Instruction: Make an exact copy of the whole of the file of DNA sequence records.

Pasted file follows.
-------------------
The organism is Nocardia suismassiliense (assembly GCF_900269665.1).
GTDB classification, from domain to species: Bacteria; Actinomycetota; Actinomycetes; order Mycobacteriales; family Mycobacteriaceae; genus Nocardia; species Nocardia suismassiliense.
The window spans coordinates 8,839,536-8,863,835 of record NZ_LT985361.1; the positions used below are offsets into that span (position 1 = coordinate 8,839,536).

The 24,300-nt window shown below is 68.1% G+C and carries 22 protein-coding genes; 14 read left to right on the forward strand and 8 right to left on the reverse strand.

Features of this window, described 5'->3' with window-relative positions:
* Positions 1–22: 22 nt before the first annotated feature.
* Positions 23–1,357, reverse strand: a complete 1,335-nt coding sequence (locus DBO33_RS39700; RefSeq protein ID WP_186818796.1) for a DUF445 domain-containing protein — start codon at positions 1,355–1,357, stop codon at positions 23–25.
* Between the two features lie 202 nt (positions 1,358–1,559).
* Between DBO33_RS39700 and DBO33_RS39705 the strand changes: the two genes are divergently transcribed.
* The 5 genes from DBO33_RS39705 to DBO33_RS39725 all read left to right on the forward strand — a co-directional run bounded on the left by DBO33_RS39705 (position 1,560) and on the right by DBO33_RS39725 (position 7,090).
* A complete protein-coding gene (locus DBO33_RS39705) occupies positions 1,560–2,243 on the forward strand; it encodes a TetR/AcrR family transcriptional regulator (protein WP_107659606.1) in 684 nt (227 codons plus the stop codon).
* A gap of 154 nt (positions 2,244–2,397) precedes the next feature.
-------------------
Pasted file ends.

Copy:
The organism is Nocardia suismassiliense (assembly GCF_900269665.1).
GTDB classification, from domain to species: Bacteria; Actinomycetota; Actinomycetes; order Mycobacteriales; family Mycobacteriaceae; genus Nocardia; species Nocardia suismassiliense.
The window spans coordinates 8,839,536-8,863,835 of record NZ_LT985361.1; the positions used below are offsets into that span (position 1 = coordinate 8,839,536).

The 24,300-nt window shown below is 68.1% G+C and carries 22 protein-coding genes; 14 read left to right on the forward strand and 8 right to left on the reverse strand.

Features of this window, described 5'->3' with window-relative positions:
* Positions 1–22: 22 nt before the first annotated feature.
* Positions 23–1,357, reverse strand: a complete 1,335-nt coding sequence (locus DBO33_RS39700; RefSeq protein ID WP_186818796.1) for a DUF445 domain-containing protein — start codon at positions 1,355–1,357, stop codon at positions 23–25.
* Between the two features lie 202 nt (positions 1,358–1,559).
* Between DBO33_RS39700 and DBO33_RS39705 the strand changes: the two genes are divergently transcribed.
* The 5 genes from DBO33_RS39705 to DBO33_RS39725 all read left to right on the forward strand — a co-directional run bounded on the left by DBO33_RS39705 (position 1,560) and on the right by DBO33_RS39725 (position 7,090).
* A complete protein-coding gene (locus DBO33_RS39705) occupies positions 1,560–2,243 on the forward strand; it encodes a TetR/AcrR family transcriptional regulator (protein WP_107659606.1) in 684 nt (227 codons plus the stop codon).
* A gap of 154 nt (positions 2,244–2,397) precedes the next feature.